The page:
Schoolroom History

A Short History of the Old School Room, Hempton

 John Sampson

St John's Church with school room was built in 1850, the Rev. William Wilson of Over Worton purchasing a site, formerly known as 'The Swan', Hempton's second public house; this comprised a bakehouse, outbuildings, garden and orchard. The north aisle of the church served as a National school with perhaps an average attendance of about about 20 children. An OS Map of 1882 shows an Infant School attached to the church and the school portal is still present in the original position.

The village of Hempton during the latter part of the nineteenth century had the Plough Inn, a carpenter, dairyman, baker, coal merchant, nurseryman and four farms so despite its modest size perhaps 40 children of primary age were living locally.

There was a cottage for a teacher on site; this fell into disrepair and was demolished in the early 1960s. At the same time communicating arches adjoining the north aisle to the church were blocked in but the integrity of the original design was restored in 2010 with a double door in each arch in Indigo timber with arched, panelled glazing above.

The 1851 census shows Elizabeth French, a widow aged 48 from Bourton on the Water, to be the teacher. She had three children, Phillip aged 15, Elizabeth 9 and Clara 7. Clara is registered as born in Hempton which suggests that the French family were living in Hempton c. 1842/3 or earlier since Clara's birth year is 1844. The date and cause of death of the father is yet to be determined. The population at this time of Barford St Michael was then 400 and Barford St. John 125, but that of Hempton unknown.

The 1861 census places sister Elizabeth, 19, as the teacher and Clara, 18, as a seamstress. Also resident in the household are Eliza Clements, 8, as step sister and two male  lodgers, 67 and 31, possibly agricultural workers. Elizabeth (mother) had remarried during the mid-1850s. It is a reasonable assumption that the young girl was in better care with the French sisters, perhaps for improved educational opportunities, and that William Clements with new wife Elizabeth had sought improved work prospects some distance away.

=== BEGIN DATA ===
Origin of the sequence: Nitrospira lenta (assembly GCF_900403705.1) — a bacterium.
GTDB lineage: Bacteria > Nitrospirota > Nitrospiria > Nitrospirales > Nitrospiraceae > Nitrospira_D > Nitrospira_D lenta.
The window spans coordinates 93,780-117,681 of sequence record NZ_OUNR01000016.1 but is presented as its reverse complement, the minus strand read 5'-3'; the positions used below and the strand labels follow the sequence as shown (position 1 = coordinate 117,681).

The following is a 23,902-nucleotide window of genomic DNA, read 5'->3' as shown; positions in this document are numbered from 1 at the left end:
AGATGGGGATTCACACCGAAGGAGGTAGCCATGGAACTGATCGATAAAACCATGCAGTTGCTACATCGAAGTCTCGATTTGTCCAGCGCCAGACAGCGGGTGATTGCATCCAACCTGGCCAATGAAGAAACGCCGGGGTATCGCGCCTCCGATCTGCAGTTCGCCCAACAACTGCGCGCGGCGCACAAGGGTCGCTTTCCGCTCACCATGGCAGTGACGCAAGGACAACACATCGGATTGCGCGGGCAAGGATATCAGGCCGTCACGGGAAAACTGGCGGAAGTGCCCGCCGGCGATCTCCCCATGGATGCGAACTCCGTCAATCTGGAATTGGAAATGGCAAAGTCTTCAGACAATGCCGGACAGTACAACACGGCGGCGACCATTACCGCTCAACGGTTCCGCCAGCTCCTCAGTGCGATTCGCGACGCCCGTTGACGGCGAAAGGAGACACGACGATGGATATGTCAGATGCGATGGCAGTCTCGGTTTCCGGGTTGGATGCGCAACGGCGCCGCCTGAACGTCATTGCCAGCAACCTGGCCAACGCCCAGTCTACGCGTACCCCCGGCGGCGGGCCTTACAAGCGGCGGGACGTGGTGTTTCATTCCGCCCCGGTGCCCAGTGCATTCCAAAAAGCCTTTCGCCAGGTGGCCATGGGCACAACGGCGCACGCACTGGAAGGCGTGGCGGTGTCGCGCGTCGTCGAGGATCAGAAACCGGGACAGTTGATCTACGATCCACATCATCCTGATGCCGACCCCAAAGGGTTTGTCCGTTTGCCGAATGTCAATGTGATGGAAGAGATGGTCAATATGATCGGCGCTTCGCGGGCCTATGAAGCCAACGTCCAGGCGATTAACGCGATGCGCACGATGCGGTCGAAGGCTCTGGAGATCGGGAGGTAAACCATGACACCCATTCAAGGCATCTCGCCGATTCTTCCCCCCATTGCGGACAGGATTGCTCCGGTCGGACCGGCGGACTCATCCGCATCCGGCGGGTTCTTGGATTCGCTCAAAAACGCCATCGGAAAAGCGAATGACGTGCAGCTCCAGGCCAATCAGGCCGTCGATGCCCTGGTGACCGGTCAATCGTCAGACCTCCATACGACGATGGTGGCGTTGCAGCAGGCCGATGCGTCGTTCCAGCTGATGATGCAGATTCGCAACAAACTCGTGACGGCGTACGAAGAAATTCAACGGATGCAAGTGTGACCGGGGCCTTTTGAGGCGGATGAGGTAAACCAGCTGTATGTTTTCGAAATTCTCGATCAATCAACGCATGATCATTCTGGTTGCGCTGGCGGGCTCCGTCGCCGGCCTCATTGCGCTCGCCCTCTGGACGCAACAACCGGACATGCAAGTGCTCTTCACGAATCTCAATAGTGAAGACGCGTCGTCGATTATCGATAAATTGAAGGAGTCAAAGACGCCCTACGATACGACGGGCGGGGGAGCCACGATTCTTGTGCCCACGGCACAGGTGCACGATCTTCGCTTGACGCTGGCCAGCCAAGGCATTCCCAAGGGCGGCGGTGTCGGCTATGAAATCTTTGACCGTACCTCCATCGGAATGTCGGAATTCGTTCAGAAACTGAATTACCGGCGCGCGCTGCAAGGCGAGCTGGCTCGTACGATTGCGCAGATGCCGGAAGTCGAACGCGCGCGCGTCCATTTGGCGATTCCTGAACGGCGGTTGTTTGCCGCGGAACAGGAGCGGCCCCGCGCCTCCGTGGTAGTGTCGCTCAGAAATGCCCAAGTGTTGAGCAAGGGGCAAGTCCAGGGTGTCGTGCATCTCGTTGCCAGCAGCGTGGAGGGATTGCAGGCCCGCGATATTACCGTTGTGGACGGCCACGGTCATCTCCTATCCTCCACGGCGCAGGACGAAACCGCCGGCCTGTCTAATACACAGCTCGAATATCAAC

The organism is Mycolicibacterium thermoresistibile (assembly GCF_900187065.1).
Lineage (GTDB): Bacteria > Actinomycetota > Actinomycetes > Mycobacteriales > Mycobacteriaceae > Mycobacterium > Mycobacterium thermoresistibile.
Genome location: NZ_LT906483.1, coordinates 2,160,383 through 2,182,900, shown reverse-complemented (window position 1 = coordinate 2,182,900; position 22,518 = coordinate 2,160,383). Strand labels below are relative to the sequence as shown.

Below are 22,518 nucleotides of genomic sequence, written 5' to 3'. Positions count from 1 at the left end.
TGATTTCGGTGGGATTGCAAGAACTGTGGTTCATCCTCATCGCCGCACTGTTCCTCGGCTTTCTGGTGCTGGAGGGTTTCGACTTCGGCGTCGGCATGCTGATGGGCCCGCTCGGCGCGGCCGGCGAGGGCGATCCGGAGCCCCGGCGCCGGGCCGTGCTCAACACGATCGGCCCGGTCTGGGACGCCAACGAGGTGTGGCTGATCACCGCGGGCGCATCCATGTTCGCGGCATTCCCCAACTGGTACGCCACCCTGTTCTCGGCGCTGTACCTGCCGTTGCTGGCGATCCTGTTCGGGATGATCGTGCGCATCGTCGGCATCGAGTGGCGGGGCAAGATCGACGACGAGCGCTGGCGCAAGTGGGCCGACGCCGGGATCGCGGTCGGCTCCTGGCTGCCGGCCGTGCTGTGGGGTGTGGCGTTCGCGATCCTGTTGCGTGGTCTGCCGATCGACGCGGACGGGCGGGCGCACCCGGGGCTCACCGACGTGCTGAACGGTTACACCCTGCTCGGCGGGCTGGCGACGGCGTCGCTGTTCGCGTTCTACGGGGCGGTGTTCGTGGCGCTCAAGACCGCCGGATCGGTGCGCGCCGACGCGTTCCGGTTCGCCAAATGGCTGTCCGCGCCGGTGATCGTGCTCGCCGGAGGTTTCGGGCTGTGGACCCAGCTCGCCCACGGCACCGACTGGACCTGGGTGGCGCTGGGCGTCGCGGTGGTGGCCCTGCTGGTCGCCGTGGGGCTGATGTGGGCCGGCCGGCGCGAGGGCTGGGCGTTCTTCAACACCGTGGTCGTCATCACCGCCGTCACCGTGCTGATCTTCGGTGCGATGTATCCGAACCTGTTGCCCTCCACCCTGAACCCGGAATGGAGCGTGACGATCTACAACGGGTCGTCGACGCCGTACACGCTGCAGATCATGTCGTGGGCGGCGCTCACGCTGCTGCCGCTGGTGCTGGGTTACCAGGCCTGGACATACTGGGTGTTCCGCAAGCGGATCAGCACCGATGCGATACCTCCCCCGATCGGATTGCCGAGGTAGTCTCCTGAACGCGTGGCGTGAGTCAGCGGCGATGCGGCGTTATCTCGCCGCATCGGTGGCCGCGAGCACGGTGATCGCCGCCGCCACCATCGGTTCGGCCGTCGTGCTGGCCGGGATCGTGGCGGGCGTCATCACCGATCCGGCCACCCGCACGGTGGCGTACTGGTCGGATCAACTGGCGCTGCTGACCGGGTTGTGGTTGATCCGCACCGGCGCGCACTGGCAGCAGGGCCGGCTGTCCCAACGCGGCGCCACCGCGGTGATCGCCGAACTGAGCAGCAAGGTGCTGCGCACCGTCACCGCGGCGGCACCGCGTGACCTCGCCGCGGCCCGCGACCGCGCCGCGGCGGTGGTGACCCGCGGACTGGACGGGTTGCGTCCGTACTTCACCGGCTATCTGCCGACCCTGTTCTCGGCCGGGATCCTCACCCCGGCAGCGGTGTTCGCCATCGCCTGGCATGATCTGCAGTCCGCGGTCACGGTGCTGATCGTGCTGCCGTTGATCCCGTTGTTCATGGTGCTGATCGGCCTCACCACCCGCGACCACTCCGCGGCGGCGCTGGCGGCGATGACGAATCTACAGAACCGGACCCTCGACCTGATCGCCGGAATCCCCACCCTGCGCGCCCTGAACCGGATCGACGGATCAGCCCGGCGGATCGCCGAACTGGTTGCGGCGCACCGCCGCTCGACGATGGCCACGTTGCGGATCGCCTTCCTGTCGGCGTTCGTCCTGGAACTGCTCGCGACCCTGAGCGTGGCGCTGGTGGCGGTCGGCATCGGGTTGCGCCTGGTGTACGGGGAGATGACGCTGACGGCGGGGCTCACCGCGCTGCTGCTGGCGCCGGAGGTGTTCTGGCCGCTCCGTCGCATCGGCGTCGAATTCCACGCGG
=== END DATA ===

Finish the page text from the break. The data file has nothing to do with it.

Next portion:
By 1871 the whole family were again together in Hempton, William Clements, 55, stepfather, Elizabeth, 66, William Clements, 20, stepbrother, Eliza Clements, 18, stepsister, and Elizabeth and Clara French. Possibly the agricultural depression of the 1860s had driven William, Elizabeth and young William to seek work elsewhere. During this time Elizabeth (daughter) and probably Clara had continued to run the school.

In 1881 the census clearly shows Clara at 37 years of age as head of the household, occupation schoolmistress, and again in 1891. By 1901 Clara is registered as head of household with 14 year-old Ethel Slatter as servant, with further Slatter family members also living in Hempton. No record of Clara French is shown for 1911 but is known that the school closed in 1915, except for Sundays and  all children then went to either Barford or Deddington.

One must pay tribute to the dedication of Elizabeth French and her daughters who undertook the education of the Hempton children from 1851 until certainly 1891, that is for 40 of its 60 plus years service as a village school.

The Deddington Parish magazine writes that in August 1882 Rev P R Egerton (founder of Bloxham School) and his wife 'accompanied by the Misses French took the scholars of the Sunday School to tea and games at All Saints school, Bloxham'.  There is an identical report for September 1888!

An 1887 report on the Parochial schools records 'the children were evidently well taught. In the oral examination several answered creditably and the written work on the whole was good. Hymns, prayers etc. were nicely repeated. The needlework was very good for such young children'. This is perhaps a reflection on Clara's experience as a seamstress when young.

Historically, prior to the Education Act 1870 introducing compulsory education between ages five and 12, any primary education was provided in Voluntary schools conducted on (mainly Anglican) principles and funded by private subscription. One can assume that Rev William Worton, having built the church with provision for a school room in the north aisle was mainly responsible for providing teaching salaries and classroom requirements with perhaps a very small grant from the (Anglican) National Society; hence church schools were often referred to as 'National' schools. Further land purchased in 1850s was sold and the proceeds were invested 'for the purpose of furthering the religious and other charitable work of the Church of England'.

Acknowledgement: I am grateful to Les Chappell for much of the research for this history. Further information would be always welcome.